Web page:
Beer Bills: New Laws & Legislation on Tap
There are a number of bills and new laws that craft brewers should have on the radar – legislation that could affect operations and distribution.
In California, two of these bills became law, while one is still pending state senate approvals.
Assembly Bill 2004: This bill could allow craft beer makers to sell brew at farmers’ markets. Brewers would need to apply for a sales permit from the Department of Alcoholic Beverage Control. If passed, the bill would allow the licensee or an employee of the licensee to sell up to 5,000 gallons of beer per year at these venues. AB 2004 was last amended in the Senate June 25th.
Assembly Bill 2203: Meant to reduce keg theft, it is now a crime to obliterate or mark out a beer manufacturer’s name/labeling on metal kegs, returnable beer containers, and wood or fiber board cartons – without the manufacturer’s written permission. The law was adopted August 21st.
Assembly Bill 1928: Beer makers may not produce or offer, and sellers cannot accept or redeem, coupons for beer. This forbids giving premiums, gifts or free goods as incentives to sell or distribute alcoholic beverages. The new law was approved July 18th, and affects all beer manufacturers, distributors or wholesalers, and retailers.
Brewing in Other States
For those making or selling beer in the rest of the country, some new laws have gone into effect:
Hawaii Senate Bill 3042: Signed by Governor Neil Abercrombie on July 3rd, this law removed a 30,000 barrel per year production limit on brew pubs. There is also a new license class for smaller craft brewers.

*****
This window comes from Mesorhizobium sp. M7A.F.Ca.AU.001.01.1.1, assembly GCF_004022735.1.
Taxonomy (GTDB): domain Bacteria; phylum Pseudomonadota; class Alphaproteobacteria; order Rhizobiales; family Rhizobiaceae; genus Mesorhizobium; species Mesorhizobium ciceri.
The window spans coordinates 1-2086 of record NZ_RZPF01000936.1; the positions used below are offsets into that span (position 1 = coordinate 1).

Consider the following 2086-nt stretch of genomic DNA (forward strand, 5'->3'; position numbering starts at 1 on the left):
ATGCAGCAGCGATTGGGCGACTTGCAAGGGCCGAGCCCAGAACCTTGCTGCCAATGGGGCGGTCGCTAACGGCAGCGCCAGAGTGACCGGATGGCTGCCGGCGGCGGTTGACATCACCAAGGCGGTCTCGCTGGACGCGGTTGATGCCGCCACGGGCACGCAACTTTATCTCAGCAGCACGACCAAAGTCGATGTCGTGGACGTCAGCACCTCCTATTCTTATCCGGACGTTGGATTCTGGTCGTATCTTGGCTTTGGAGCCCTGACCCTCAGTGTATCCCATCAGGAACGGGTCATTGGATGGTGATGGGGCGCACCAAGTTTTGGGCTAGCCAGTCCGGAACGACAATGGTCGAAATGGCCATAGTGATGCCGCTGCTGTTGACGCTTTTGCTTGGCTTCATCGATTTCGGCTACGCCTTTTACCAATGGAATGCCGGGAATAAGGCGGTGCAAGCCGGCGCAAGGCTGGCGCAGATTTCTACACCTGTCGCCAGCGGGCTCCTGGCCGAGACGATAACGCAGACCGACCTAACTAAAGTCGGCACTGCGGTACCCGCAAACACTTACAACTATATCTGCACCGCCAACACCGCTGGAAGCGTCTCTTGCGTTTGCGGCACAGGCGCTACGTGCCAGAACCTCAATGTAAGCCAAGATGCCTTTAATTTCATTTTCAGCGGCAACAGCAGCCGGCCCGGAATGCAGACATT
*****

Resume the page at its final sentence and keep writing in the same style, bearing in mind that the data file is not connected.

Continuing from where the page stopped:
Delaware House Bill 299: Movie-goers in Delaware can now see their favorite blockbusters in Beer-D. The term movie theater is defined in this new law, as a facility that hosts at least 250 movies per year, and is open at least five days per week.
Rhode Island House Bill 7133: This law reduces the excise tax on all beer produced in the state.
Maryland House Bill 132: This one loosens the controlling grip of Montgomery County – the only jurisdiction in the U.S. that had absolute control of the distribution of beer, wine and liquor since 1933. But as of July 1st, properly licensed brewers whether based in or outside of Maryland, can now sell or deliver beer directly to liquor dispensaries, restaurants and retailers.
Barry Kurtz is a Certified Specialist in Franchise & Distribution Law (State Bar of California Board of Legal Specialization) and the Chair of our Franchise & Distribution Practice Group. Contact him via email: email@example.com or by phone: 818.907.3006 for more information.